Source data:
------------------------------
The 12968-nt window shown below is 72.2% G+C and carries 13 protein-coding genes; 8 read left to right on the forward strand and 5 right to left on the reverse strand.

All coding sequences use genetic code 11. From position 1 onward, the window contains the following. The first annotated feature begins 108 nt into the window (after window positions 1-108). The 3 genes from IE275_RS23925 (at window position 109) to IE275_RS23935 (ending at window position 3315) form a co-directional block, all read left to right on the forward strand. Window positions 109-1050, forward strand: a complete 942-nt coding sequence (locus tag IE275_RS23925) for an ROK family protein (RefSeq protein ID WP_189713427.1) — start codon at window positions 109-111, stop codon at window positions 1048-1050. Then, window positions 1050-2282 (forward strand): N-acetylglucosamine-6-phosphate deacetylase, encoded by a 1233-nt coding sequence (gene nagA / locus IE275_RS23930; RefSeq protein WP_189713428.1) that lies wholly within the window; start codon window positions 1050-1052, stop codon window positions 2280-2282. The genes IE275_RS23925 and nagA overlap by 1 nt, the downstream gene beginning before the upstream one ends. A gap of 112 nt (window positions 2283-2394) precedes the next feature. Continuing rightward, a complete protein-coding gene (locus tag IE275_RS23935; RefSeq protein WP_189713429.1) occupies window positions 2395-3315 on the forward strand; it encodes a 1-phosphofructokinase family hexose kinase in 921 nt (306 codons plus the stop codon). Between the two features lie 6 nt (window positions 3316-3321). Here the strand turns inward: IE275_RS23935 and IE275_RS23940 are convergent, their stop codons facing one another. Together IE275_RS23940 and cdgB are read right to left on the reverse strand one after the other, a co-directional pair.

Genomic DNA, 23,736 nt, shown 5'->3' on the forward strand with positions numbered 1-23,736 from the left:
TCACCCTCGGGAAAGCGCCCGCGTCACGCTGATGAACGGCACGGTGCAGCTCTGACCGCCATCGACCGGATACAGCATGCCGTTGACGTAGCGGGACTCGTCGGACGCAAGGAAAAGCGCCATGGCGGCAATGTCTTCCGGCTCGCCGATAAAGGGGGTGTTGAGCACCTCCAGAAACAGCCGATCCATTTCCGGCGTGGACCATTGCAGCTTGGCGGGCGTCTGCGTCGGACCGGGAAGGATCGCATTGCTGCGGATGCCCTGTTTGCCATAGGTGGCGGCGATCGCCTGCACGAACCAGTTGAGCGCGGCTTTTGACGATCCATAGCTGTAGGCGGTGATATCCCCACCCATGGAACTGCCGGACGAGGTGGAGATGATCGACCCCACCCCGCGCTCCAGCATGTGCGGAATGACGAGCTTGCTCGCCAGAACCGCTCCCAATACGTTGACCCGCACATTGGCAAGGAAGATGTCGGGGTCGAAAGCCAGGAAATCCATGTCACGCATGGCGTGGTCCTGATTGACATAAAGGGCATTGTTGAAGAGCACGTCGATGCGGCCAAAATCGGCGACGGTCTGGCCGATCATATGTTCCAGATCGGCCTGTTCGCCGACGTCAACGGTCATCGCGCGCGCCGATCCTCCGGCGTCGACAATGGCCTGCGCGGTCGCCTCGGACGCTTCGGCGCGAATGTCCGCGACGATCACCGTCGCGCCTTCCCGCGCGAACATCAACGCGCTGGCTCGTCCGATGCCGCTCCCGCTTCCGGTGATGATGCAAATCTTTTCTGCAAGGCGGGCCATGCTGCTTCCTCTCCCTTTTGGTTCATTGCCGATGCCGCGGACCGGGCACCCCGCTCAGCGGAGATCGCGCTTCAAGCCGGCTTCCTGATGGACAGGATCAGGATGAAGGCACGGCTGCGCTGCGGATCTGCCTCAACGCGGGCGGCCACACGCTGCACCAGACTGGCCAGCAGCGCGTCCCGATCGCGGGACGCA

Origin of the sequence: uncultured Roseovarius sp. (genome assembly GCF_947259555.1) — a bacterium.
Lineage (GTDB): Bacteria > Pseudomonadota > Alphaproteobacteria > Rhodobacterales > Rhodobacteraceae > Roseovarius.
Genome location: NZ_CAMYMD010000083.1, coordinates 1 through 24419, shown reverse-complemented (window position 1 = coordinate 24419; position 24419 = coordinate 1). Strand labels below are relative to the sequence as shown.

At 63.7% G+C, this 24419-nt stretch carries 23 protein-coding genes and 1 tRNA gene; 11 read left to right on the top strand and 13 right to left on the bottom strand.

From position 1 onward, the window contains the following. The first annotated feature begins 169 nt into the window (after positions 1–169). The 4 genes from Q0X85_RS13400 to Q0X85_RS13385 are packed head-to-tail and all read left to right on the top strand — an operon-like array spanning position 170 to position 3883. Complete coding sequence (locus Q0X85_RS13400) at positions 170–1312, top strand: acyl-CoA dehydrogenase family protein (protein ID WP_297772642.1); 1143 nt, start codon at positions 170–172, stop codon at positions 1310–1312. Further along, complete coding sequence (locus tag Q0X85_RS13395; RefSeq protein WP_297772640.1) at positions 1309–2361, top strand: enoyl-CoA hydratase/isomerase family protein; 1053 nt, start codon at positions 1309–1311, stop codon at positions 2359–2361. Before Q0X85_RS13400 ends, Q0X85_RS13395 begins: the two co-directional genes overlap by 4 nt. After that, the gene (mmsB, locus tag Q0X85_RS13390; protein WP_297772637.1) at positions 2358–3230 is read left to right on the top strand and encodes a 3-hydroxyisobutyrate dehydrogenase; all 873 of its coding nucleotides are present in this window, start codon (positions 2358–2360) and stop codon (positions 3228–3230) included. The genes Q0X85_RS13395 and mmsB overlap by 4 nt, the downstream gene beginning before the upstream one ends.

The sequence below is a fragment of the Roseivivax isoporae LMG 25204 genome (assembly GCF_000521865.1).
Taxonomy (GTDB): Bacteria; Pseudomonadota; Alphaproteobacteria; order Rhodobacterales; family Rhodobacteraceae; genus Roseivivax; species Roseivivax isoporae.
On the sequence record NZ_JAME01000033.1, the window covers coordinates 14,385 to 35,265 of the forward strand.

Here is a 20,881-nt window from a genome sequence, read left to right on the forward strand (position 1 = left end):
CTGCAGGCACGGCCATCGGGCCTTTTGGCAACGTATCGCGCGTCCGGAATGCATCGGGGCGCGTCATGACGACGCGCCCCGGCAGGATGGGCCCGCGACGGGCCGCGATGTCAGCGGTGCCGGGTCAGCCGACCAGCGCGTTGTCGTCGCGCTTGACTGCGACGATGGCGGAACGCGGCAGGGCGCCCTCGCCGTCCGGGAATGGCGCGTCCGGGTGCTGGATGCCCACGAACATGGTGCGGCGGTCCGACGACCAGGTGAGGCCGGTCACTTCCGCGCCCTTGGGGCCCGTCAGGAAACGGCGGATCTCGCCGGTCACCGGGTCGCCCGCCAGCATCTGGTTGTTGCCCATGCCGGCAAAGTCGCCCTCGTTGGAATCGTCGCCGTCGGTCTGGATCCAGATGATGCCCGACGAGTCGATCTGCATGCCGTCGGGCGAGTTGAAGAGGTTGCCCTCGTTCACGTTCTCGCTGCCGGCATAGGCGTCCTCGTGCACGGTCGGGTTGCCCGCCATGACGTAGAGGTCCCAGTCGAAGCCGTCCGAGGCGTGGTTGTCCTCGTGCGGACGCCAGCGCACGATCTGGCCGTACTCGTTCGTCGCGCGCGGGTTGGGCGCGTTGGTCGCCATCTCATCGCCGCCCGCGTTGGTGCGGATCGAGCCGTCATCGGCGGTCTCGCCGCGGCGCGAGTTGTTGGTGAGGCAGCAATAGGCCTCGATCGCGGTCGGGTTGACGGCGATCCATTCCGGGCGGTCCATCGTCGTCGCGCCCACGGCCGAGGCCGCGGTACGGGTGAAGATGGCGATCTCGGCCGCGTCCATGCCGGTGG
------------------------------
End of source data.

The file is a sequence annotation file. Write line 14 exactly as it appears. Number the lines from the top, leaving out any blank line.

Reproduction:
CTGCAGGCACGGCCATCGGGCCTTTTGGCAACGTATCGCGCGTCCGGAATGCATCGGGGCGCGTCATGACGACGCGCCCCGGCAGGATGGGCCCGCGACGGGCCGCGATGTCAGCGGTGCCGGGTCAGCCGACCAGCGCGTTGTCGTCGCGCTTGACTGCGACGATGGCGGAACGCGGCAGGGCGCCCTCGCCGTCCGGGAATGGCGCGTCCGGGTGCTGGATGCCCACGAACATGGTGCGGCGGTCCGACGACCAGGTGAGGCCGGTCACTTCCGCGCCCTTGGGGCCCGTCAGGAAACGGCGGATCTCGCCGGTCACCGGGTCGCCCGCCAGCATCTGGTTGTTGCCCATGCCGGCAAAGTCGCCCTCGTTGGAATCGTCGCCGTCGGTCTGGATCCAGATGATGCCCGACGAGTCGATCTGCATGCCGTCGGGCGAGTTGAAGAGGTTGCCCTCGTTCACGTTCTCGCTGCCGGCATAGGCGTCCTCGTGCACGGTCGGGTTGCCCGCCATGACGTAGAGGTCCCAGTCGAAGCCGTCCGAGGCGTGGTTGTCCTCGTGCGGACGCCAGCGCACGATCTGGCCGTACTCGTTCGTCGCGCGCGGGTTGGGCGCGTTGGTCGCCATCTCATCGCCGCCCGCGTTGGTGCGGATCGAGCCGTCATCGGCGGTCTCGCCGCGGCGCGAGTTGTTGGTGAGGCAGCAATAGGCCTCGATCGCGGTCGGGTTGACGGCGATCCATTCCGGGCGGTCCATCGTCGTCGCGCCCACGGCCGAGGCCGCGGTACGGGTGAAGATGGCGATCTCGGCCGCGTCCATGCCGGTGG